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Over 160 of the nation’s historic sites have been captured through breathtaking photography in the Jamaica National Heritage Trust’s (JNHT) publication, ‘Jamaica: Heritage in Pictures’.

Some of the stunning images featured include major sites, such as the Spanish Bridge at White River, St. Ann; Green Grotto Caves in St. Ann; Admiral Mountain in St. Andrew; Holy Trinity Cathedral in Kingston; Colbeck Castle in St. Catherine; and Alligator Pond in St. Elizabeth.

The coffee table book was officially launched on Tuesday, April 16, at the JNHT’s Headquarters House, in downtown Kingston.

In welcoming the publication, Minister of Youth and Culture, Hon. Lisa Hanna, said the book is a seminal contribution to the body of work chronicling the nation’s history.

“What you see represented in this book via pictures, via history is as a result of hundreds of years of progress in our country that should not be taken lightly,” she said.

Board Chairman of the JNHT, Ainsley Henriques, who said the launch was an “exciting moment” for him, expressed the hope that persons who acquire “this particular pictorial essay on Jamaica, (will) appreciate all that has gone into making us who we are today.”

Providing an overview of the publication, Archaeologist at the JNHT, Lesley-Gail Atkinson, said the book, which was conceptualised in early 2011, is the brainchild of the former Executive Director of the JNHT, Laleta Davis Mathis.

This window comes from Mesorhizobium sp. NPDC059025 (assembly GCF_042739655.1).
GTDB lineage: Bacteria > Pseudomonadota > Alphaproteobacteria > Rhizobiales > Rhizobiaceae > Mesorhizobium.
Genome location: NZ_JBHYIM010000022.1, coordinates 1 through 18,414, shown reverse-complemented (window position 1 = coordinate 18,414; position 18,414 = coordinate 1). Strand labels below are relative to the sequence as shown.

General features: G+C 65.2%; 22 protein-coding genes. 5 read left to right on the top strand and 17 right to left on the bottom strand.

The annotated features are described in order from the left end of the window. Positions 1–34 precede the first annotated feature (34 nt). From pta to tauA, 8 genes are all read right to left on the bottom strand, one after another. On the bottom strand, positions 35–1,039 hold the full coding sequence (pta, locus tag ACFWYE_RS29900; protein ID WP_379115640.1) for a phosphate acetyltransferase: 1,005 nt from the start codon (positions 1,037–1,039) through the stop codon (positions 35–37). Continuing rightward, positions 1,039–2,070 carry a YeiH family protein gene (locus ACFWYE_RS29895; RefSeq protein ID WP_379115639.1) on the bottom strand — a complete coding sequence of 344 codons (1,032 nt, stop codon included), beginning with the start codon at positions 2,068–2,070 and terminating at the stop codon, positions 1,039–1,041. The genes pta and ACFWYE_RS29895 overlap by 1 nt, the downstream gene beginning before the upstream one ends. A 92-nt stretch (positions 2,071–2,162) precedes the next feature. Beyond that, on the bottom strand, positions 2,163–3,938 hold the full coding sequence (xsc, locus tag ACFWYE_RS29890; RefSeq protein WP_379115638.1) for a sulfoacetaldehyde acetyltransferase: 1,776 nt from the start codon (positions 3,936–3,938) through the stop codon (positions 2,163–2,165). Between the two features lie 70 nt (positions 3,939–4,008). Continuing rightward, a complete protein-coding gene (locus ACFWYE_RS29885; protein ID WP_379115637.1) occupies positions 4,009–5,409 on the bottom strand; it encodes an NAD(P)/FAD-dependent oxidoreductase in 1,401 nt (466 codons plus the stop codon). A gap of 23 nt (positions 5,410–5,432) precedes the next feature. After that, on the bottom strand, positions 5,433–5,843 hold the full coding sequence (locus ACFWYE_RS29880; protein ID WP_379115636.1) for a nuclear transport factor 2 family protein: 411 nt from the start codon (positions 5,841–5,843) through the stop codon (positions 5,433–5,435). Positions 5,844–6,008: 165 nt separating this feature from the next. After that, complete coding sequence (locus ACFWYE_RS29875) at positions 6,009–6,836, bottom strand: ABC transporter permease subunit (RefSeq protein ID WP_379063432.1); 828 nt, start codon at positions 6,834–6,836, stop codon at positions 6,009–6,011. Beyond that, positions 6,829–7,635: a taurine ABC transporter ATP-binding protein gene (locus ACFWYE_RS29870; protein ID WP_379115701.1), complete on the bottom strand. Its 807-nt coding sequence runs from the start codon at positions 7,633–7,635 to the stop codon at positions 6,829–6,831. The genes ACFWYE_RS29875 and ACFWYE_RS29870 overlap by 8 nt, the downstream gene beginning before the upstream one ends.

“The book is beautifully laid out and it presents a visual tour around Jamaica, commencing in the parish of St. Ann, which is one of the earliest areas to be settled by both the indigenous Taino and the Spanish…ending in the parish of St. Mary at Harmony Hall,” Miss Atkinson said.

The Archaeologist noted that the over 160 sites featured in the publication are by no means conclusive, in terms of the wealth of the heritage resources.

“Over 75 per cent of these sites are protected sites. All five historic districts – Black River, Falmouth, Port Royal and the Palisadoes, Spanish Town and the Titchfield Peninsula are represented,” she added.

She noted that core objectives of the publication are: to educate Jamaicans on the importance of preserving the value of archeological and historic environments; and to promote the sites protected under the Jamaica National Heritage Trust Act 1985 and the Jamaica National Trust Commission Act 1958, in addition to sites that are in the process of being declared or designated.

The book also aims to record important elements of Jamaica’s tangible culture for the current and future generations; to provide a beautiful and accessible guide to the island’s tangible unique heritage for Jamaicans here and in the Diaspora; and to commemorate Jamaica’s Golden Jubilee.

This publication is sub-divided into two main sections. The first section focuses on sites and is essentially a compilation of interpretive photographs with a brief historic record on each site.

“The second section highlights our material culture, things that are uniquely Jamaican – our artifacts associated with the Taino, the Spanish, the English and the enslaved Africans,” she noted.

Miss Atkinson expressed the hope that persons who view the publication will feel a sense of national pride and embrace its timelessness, while seeing it as something to share with the future generation.

The publication is sponsored by the Culture, Health, Arts, Sports and Education (CHASE) Fund.

By Alecia Smith-Edwards, JIS Reporter